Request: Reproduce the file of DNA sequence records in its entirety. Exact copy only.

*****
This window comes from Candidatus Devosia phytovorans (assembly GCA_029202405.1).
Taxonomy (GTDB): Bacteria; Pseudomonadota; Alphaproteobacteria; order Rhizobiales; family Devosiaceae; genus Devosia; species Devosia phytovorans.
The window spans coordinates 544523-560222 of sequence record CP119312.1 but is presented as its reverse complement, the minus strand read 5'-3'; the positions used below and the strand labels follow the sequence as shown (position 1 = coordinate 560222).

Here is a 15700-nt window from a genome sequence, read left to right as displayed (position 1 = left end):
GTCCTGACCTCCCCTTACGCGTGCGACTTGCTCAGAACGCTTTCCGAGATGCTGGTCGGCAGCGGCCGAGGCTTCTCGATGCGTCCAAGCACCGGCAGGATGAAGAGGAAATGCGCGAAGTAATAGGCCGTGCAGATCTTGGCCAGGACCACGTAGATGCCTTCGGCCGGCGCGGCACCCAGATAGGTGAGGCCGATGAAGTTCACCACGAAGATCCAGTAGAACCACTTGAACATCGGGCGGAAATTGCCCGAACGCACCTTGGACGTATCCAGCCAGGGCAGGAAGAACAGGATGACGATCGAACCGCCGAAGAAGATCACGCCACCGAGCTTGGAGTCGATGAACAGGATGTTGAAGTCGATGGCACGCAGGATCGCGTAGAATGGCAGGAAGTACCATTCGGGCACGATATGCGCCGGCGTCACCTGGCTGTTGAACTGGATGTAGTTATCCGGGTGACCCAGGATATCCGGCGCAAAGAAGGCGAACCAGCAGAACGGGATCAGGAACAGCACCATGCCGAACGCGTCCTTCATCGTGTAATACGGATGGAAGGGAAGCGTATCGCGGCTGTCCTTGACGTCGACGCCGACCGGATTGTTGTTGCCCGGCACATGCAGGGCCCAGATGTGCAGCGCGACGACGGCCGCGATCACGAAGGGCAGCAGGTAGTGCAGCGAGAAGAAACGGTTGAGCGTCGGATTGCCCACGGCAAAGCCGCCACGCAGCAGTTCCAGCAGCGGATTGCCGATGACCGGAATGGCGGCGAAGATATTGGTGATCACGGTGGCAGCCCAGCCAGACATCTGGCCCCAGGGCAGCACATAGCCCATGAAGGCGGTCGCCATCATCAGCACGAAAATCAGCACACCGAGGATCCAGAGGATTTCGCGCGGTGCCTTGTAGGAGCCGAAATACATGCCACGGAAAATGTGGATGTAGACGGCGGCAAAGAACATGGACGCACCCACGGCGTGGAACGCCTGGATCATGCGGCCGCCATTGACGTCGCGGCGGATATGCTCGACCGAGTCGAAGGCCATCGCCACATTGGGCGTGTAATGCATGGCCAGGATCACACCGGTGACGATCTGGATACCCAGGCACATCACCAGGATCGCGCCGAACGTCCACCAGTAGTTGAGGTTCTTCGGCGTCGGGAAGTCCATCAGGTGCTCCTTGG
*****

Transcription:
This window comes from Candidatus Devosia phytovorans (assembly GCA_029202405.1).
Taxonomy (GTDB): Bacteria; Pseudomonadota; Alphaproteobacteria; order Rhizobiales; family Devosiaceae; genus Devosia; species Devosia phytovorans.
The window spans coordinates 544523-560222 of sequence record CP119312.1 but is presented as its reverse complement, the minus strand read 5'-3'; the positions used below and the strand labels follow the sequence as shown (position 1 = coordinate 560222).

Here is a 15700-nt window from a genome sequence, read left to right as displayed (position 1 = left end):
GTCCTGACCTCCCCTTACGCGTGCGACTTGCTCAGAACGCTTTCCGAGATGCTGGTCGGCAGCGGCCGAGGCTTCTCGATGCGTCCAAGCACCGGCAGGATGAAGAGGAAATGCGCGAAGTAATAGGCCGTGCAGATCTTGGCCAGGACCACGTAGATGCCTTCGGCCGGCGCGGCACCCAGATAGGTGAGGCCGATGAAGTTCACCACGAAGATCCAGTAGAACCACTTGAACATCGGGCGGAAATTGCCCGAACGCACCTTGGACGTATCCAGCCAGGGCAGGAAGAACAGGATGACGATCGAACCGCCGAAGAAGATCACGCCACCGAGCTTGGAGTCGATGAACAGGATGTTGAAGTCGATGGCACGCAGGATCGCGTAGAATGGCAGGAAGTACCATTCGGGCACGATATGCGCCGGCGTCACCTGGCTGTTGAACTGGATGTAGTTATCCGGGTGACCCAGGATATCCGGCGCAAAGAAGGCGAACCAGCAGAACGGGATCAGGAACAGCACCATGCCGAACGCGTCCTTCATCGTGTAATACGGATGGAAGGGAAGCGTATCGCGGCTGTCCTTGACGTCGACGCCGACCGGATTGTTGTTGCCCGGCACATGCAGGGCCCAGATGTGCAGCGCGACGACGGCCGCGATCACGAAGGGCAGCAGGTAGTGCAGCGAGAAGAAACGGTTGAGCGTCGGATTGCCCACGGCAAAGCCGCCACGCAGCAGTTCCAGCAGCGGATTGCCGATGACCGGAATGGCGGCGAAGATATTGGTGATCACGGTGGCAGCCCAGCCAGACATCTGGCCCCAGGGCAGCACATAGCCCATGAAGGCGGTCGCCATCATCAGCACGAAAATCAGCACACCGAGGATCCAGAGGATTTCGCGCGGTGCCTTGTAGGAGCCGAAATACATGCCACGGAAAATGTGGATGTAGACGGCGGCAAAGAACATGGACGCACCCACGGCGTGGAACGCCTGGATCATGCGGCCGCCATTGACGTCGCGGCGGATATGCTCGACCGAGTCGAAGGCCATCGCCACATTGGGCGTGTAATGCATGGCCAGGATCACACCGGTGACGATCTGGATACCCAGGCACATCACCAGGATCGCGCCGAACGTCCACCAGTAGTTGAGGTTCTTCGGCGTCGGGAAGTCCATCAGGTGCTCCTTGG